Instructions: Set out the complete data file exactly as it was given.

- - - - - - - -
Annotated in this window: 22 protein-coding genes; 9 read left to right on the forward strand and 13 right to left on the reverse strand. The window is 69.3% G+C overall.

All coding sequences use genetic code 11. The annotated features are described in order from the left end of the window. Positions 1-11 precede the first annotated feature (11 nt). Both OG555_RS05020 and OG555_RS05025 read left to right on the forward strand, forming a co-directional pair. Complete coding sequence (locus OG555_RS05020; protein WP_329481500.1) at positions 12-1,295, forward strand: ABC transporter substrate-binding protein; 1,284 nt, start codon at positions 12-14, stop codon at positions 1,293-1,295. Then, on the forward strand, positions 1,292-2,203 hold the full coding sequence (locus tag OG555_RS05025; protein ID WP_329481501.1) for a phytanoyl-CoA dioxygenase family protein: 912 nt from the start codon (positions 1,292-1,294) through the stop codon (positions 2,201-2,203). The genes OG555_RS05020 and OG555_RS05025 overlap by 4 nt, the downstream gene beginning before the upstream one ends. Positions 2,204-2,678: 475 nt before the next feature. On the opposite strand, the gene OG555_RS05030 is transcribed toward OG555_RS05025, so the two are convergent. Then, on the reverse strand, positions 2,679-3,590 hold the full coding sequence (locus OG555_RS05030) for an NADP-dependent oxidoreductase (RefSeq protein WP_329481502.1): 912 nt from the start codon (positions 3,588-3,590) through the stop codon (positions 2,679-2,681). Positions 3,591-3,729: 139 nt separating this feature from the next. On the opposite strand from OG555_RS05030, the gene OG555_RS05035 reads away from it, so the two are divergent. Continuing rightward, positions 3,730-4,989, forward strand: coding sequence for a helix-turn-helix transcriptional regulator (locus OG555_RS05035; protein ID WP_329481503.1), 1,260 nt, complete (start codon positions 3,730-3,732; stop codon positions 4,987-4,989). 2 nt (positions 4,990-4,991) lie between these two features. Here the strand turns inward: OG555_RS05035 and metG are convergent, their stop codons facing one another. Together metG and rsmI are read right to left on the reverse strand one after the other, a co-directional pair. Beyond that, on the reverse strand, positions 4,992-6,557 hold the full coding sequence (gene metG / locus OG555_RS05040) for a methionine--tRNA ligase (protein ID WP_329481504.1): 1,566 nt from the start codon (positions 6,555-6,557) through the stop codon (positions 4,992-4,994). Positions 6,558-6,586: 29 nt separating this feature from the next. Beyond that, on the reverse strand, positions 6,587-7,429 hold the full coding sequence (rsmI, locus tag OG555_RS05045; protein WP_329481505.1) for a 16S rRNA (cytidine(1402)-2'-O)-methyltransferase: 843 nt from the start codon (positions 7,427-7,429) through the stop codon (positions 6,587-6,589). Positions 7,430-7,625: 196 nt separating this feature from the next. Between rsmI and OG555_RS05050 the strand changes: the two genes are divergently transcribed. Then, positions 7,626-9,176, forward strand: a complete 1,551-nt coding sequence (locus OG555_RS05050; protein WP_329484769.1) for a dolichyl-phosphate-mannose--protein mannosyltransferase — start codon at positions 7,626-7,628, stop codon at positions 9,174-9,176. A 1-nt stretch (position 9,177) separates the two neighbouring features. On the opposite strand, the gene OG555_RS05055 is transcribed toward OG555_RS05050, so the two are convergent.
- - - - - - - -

Annotated in this window: 22 protein-coding genes; 9 read left to right on the forward strand and 13 right to left on the reverse strand. The window is 69.3% G+C overall.

All coding sequences use genetic code 11. The annotated features are described in order from the left end of the window. Positions 1-11 precede the first annotated feature (11 nt). Both OG555_RS05020 and OG555_RS05025 read left to right on the forward strand, forming a co-directional pair. Complete coding sequence (locus OG555_RS05020; protein WP_329481500.1) at positions 12-1,295, forward strand: ABC transporter substrate-binding protein; 1,284 nt, start codon at positions 12-14, stop codon at positions 1,293-1,295. Then, on the forward strand, positions 1,292-2,203 hold the full coding sequence (locus tag OG555_RS05025; protein ID WP_329481501.1) for a phytanoyl-CoA dioxygenase family protein: 912 nt from the start codon (positions 1,292-1,294) through the stop codon (positions 2,201-2,203). The genes OG555_RS05020 and OG555_RS05025 overlap by 4 nt, the downstream gene beginning before the upstream one ends. Positions 2,204-2,678: 475 nt before the next feature. On the opposite strand, the gene OG555_RS05030 is transcribed toward OG555_RS05025, so the two are convergent. Then, on the reverse strand, positions 2,679-3,590 hold the full coding sequence (locus OG555_RS05030) for an NADP-dependent oxidoreductase (RefSeq protein WP_329481502.1): 912 nt from the start codon (positions 3,588-3,590) through the stop codon (positions 2,679-2,681). Positions 3,591-3,729: 139 nt separating this feature from the next. On the opposite strand from OG555_RS05030, the gene OG555_RS05035 reads away from it, so the two are divergent. Continuing rightward, positions 3,730-4,989, forward strand: coding sequence for a helix-turn-helix transcriptional regulator (locus OG555_RS05035; protein ID WP_329481503.1), 1,260 nt, complete (start codon positions 3,730-3,732; stop codon positions 4,987-4,989). 2 nt (positions 4,990-4,991) lie between these two features. Here the strand turns inward: OG555_RS05035 and metG are convergent, their stop codons facing one another. Together metG and rsmI are read right to left on the reverse strand one after the other, a co-directional pair. Beyond that, on the reverse strand, positions 4,992-6,557 hold the full coding sequence (gene metG / locus OG555_RS05040) for a methionine--tRNA ligase (protein ID WP_329481504.1): 1,566 nt from the start codon (positions 6,555-6,557) through the stop codon (positions 4,992-4,994). Positions 6,558-6,586: 29 nt separating this feature from the next. Beyond that, on the reverse strand, positions 6,587-7,429 hold the full coding sequence (rsmI, locus tag OG555_RS05045; protein WP_329481505.1) for a 16S rRNA (cytidine(1402)-2'-O)-methyltransferase: 843 nt from the start codon (positions 7,427-7,429) through the stop codon (positions 6,587-6,589). Positions 7,430-7,625: 196 nt separating this feature from the next. Between rsmI and OG555_RS05050 the strand changes: the two genes are divergently transcribed. Then, positions 7,626-9,176, forward strand: a complete 1,551-nt coding sequence (locus OG555_RS05050; protein WP_329484769.1) for a dolichyl-phosphate-mannose--protein mannosyltransferase — start codon at positions 7,626-7,628, stop codon at positions 9,174-9,176. A 1-nt stretch (position 9,177) separates the two neighbouring features. On the opposite strand, the gene OG555_RS05055 is transcribed toward OG555_RS05050, so the two are convergent.